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Why is unemployment still so high?

Mitchell Hartman Jun 19, 2020
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A closed job placement office in New York. Unemployment remains at record highs despite parts of the economy reopening. Stephanie Keith/Getty Images
COVID-19

Why is unemployment still so high?

Mitchell Hartman Jun 19, 2020
Heard on:
A closed job placement office in New York. Unemployment remains at record highs despite parts of the economy reopening. Stephanie Keith/Getty Images
HTML EMBED:
COPY

New initial unemployment claims hovered around 1.5 million yet again last week. The number of people who filed new claims fell slightly in the second week of June, by 58,000. But the total number of newly laid-off people filing claims was still over 2 million, which is staggeringly high, and has been staggeringly high for about three months now.  

All told, more than 30 million people are now on unemployment — including regular state and federal pandemic unemployment — about 1 in 5 of those who had a job before the pandemic.

Economists have been hoping to see the number of unemployed people come down as the economy starts to reopen and some workers get called back. But new layoffs are offsetting that, meaning we may be getting closer to a permanent, persistent high-unemployment problem. 

James Gamboa is 46, a bartender by trade. He was furloughed back in March at the hotel where he worked in Miami.

“I am still on a temporarily laid-off basis,” Gamboa said. “But at least I haven’t been officially let go.”

So he’s in limbo. Like about 15 million other Americans who consider their layoff temporary. 

Only, what if they’re not temporary?

“We’re at a very perilous moment,” said Bernie Baumohl, chief global economist at the Economic Outlook Group. He said with the pandemic still raging, no vaccine and consumers staying home, companies may reopen but have few customers.

“If it turns out there is no justification for them to bring back workers, more of those employees that have been put on furlough may end up being permanently laid off,” Baumohl said.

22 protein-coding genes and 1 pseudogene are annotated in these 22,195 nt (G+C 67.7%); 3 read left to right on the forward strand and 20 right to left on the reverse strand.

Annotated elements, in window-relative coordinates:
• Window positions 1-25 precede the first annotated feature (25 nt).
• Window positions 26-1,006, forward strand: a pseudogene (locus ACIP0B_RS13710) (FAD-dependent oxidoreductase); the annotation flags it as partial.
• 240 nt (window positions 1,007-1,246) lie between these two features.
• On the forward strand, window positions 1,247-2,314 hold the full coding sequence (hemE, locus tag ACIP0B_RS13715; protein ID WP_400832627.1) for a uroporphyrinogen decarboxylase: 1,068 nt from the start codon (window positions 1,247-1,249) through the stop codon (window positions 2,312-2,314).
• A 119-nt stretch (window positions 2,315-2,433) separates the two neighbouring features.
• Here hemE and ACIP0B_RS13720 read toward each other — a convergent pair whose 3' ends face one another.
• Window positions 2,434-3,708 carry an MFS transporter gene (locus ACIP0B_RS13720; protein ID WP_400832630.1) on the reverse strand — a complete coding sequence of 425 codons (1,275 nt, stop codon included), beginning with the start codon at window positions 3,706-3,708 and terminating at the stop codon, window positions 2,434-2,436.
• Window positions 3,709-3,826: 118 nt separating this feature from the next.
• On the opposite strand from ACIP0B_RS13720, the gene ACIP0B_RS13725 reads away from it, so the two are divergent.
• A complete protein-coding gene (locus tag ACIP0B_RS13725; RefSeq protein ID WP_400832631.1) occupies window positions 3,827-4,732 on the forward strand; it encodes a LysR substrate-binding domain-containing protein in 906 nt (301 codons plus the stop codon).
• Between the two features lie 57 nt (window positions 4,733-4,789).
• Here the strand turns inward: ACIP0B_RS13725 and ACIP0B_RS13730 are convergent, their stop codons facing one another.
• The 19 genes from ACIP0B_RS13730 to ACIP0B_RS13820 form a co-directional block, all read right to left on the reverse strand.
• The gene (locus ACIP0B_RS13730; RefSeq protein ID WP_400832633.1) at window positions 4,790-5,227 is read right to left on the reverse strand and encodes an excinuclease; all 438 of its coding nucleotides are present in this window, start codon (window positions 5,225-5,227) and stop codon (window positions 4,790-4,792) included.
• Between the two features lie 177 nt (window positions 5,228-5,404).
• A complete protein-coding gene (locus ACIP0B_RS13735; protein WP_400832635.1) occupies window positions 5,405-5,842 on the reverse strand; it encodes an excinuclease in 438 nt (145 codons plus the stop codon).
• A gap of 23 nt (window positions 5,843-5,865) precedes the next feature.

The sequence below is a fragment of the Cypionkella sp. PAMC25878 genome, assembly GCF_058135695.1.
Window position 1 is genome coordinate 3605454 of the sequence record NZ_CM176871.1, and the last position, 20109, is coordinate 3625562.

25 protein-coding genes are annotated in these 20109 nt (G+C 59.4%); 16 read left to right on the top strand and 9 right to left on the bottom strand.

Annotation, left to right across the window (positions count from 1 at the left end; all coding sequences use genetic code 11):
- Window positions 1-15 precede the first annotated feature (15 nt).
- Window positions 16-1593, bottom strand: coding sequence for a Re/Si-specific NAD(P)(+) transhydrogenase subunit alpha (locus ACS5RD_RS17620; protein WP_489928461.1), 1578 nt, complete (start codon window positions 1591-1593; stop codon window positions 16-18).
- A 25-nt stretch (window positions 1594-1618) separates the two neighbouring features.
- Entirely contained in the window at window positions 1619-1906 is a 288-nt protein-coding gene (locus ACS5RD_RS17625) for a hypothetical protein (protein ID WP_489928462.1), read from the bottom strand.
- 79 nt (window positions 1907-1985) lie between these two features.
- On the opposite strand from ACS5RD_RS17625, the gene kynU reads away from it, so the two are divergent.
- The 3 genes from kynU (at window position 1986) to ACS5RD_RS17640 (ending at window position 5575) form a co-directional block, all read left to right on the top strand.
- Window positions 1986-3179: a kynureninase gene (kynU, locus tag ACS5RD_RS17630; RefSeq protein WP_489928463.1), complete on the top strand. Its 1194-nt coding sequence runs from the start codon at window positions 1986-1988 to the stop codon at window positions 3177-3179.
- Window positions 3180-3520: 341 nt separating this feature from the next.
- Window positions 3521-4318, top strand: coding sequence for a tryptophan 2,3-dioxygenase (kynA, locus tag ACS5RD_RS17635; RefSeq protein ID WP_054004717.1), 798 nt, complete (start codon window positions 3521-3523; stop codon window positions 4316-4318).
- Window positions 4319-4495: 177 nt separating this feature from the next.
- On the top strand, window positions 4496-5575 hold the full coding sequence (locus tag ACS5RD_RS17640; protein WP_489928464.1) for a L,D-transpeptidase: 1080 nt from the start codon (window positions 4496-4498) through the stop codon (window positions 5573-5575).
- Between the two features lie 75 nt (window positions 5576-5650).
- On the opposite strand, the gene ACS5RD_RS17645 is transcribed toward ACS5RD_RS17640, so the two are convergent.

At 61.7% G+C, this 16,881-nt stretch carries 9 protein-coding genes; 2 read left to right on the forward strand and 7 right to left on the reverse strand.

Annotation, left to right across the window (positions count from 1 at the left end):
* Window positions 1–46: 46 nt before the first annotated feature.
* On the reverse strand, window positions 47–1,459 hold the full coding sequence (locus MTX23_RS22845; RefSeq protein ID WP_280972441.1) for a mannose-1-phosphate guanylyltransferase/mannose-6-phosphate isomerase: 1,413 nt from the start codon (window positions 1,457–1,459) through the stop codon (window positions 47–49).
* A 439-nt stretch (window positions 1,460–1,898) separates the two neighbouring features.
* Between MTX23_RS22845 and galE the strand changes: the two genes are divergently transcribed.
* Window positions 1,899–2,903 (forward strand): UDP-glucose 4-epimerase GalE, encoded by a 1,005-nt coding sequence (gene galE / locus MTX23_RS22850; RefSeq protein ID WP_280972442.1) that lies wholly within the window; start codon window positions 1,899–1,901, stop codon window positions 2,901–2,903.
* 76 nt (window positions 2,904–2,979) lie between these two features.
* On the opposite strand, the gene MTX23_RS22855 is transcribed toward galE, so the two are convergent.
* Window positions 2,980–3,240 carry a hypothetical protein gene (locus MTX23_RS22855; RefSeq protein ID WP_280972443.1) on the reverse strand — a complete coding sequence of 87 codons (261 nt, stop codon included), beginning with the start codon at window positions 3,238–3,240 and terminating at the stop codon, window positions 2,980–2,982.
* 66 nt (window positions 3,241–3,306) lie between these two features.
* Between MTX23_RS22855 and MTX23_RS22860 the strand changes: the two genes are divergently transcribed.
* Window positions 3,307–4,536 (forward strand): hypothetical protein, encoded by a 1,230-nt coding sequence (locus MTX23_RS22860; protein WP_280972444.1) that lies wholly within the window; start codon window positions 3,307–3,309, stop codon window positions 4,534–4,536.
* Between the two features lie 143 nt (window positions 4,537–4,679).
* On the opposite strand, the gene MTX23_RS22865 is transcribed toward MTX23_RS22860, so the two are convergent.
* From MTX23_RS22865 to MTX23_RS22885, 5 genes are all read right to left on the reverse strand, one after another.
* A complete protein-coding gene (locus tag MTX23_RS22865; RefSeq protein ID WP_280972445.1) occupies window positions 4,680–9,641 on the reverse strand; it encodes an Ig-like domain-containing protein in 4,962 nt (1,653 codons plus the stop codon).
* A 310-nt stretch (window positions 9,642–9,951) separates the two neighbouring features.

The payment processor Kronos, a Marketplace underwriter, tracks how many people are working in real time. Dave Gilbertson, vice president of strategy and operations at Kronos, said early in the pandemic, hours fell nearly 40%. That has turned around.

“Half of the people that had been not working are kind of working again,” Gilbertson said. “But we’re still at historic lows in terms of the amount that we still have to claw back.”

Meaning, unemployment — including $600 a week in federal pandemic benefits — will be crucial to keeping families afloat, said Jay Shambaugh, director at the Hamilton Project. And unless Congress extends them, those federal benefits will run out on July 31.

“If that expires, the average person out there on unemployment, instead of getting $1,000 a week will suddenly be getting $400,” Shambaugh said. He estimates jobless benefits are putting more than $100 billion a month into unemployed workers’ pockets right now. 

COVID-19 Economy FAQs

What do vaccines mean for economic recovery?

COVID-19 is not going anywhere anytime soon, according to expert witnesses who testified at a recent hearing held by the Joint Economic Committee. Put simply, we can’t eradicate the virus because it infects other species, and there will also be folks who choose not to get the vaccine or don’t mount an immune response, according to Dr. Céline Gounder at NYU School of Medicine & Bellevue Hospital. “That means we can’t only rely on vaccination,” Gounder said. She said the four phases of recovering from the pandemic are ending the emergency, relaxing mitigation measures, getting to herd immunity and having long-term control.

Can businesses deny you entry if you don’t have a vaccine passport?

As more Americans get vaccinated against COVID-19 and the economy begins reopening, some businesses are requiring proof of vaccination to enter their premises. The concept of a vaccine passport has raised ethical questions about data privacy and potential discrimination against the unvaccinated. However, legal experts say businesses have the right to deny entrance to those who can’t show proof.

What do I need to know about tax season this year?

Glad you asked! We have a whole separate FAQ section on that. Some quick hits: The deadline has been extended from April 15 to May 17 for individuals. Also, millions of people received unemployment benefits in 2020 — up to $10,200 of which will now be tax-free for those with an adjusted gross income of less than $150,000. And, for those who filed before the American Rescue Plan passed, simply put, you do not need to file an amended return at the moment. Find answers to the rest of your questions here.

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